Riley, who lives in Gainesville, is a graduate of the Creative Writing Program at the University of Florida. This is her first novel.
“Florida’s Haunted Hospitality”: Daytona Beach artist and writer Michelle Davidson has investigated the paranormal since 2007 and has recently published “Florida’s Haunted Hospitality” (Schiffer Publishing, $16.99), a guide to 18 of the state’s most haunted inns and locations. The guide includes information on inns, local haunts and ghost tours in Florida.
Davidson works in St. Augustine, said to be the country’s most haunted and historic town, where she displays her art, writes and uses her psychic intuition to shed light on the afterlife.
“If a Frog Had Wings”: In his new book, The Villages author Paul D. Jackson Jr. reflects on how his life experiences from childhood to adulthood prepared him for the fight of his life when he was diagnosed with esophageal cancer in July 2008.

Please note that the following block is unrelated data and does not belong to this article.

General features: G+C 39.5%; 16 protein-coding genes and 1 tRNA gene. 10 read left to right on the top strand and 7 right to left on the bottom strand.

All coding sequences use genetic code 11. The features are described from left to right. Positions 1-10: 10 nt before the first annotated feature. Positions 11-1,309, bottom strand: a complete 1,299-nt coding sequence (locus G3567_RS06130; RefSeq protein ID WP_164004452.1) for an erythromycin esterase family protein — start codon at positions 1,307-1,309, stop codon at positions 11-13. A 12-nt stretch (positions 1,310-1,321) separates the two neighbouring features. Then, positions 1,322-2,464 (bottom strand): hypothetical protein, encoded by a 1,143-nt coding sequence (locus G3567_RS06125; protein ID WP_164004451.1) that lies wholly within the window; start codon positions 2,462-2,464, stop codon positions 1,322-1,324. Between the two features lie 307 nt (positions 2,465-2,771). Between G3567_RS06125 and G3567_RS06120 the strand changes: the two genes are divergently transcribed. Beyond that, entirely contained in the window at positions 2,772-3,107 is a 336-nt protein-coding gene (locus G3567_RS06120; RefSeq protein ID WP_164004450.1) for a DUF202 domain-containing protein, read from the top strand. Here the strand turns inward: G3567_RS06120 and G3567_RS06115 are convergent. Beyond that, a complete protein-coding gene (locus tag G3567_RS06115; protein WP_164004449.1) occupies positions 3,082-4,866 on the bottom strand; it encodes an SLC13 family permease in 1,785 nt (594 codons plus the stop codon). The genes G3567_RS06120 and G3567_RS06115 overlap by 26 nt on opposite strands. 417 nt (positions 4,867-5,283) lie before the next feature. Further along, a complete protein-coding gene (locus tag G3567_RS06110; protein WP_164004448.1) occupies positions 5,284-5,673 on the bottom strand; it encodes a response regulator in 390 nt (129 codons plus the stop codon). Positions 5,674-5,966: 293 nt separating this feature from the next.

Readers share in the humor, heartbreak and steadfast stubbornness in Jackson’s love of life that have helped him overcome great adversity.
Published by Tate Publishing and Enterprises, the book is available at www.tatepublishing.com/bookstore, barnesandnoble.com and amazon.com.
The Book Rack Book Club: Book club meets at 3 p.m. the first Thursday of each month; group collectively chooses each month’s read; The Book Rack, 4936 NW 39th Ave. (224-3945)
Gainesville Poets & Writers: Meets 6:30 p.m. Tuesdays, Books-A-Million, 2601 NW 13th St.
Mystery Reading Group: Bring any mysteries you have, 6:30 p.m. Thursdays, High Springs Branch Library, 135 NW First Ave., High Springs. (454-2515)
Weekly Poetry Jam: Gainesville’s longest-running open poetry reading, 9 p.m. Thursdays, Civic Media Center, 433 S. Main St. (373-0010, CivicMediaCenter.org)
Writer’s Alliance of Gainesville: Anyone interested in the written word is welcome; see www.WritersAlliance.org for exact dates, Millhopper Branch Library, 3145 NW 43rd St. Free.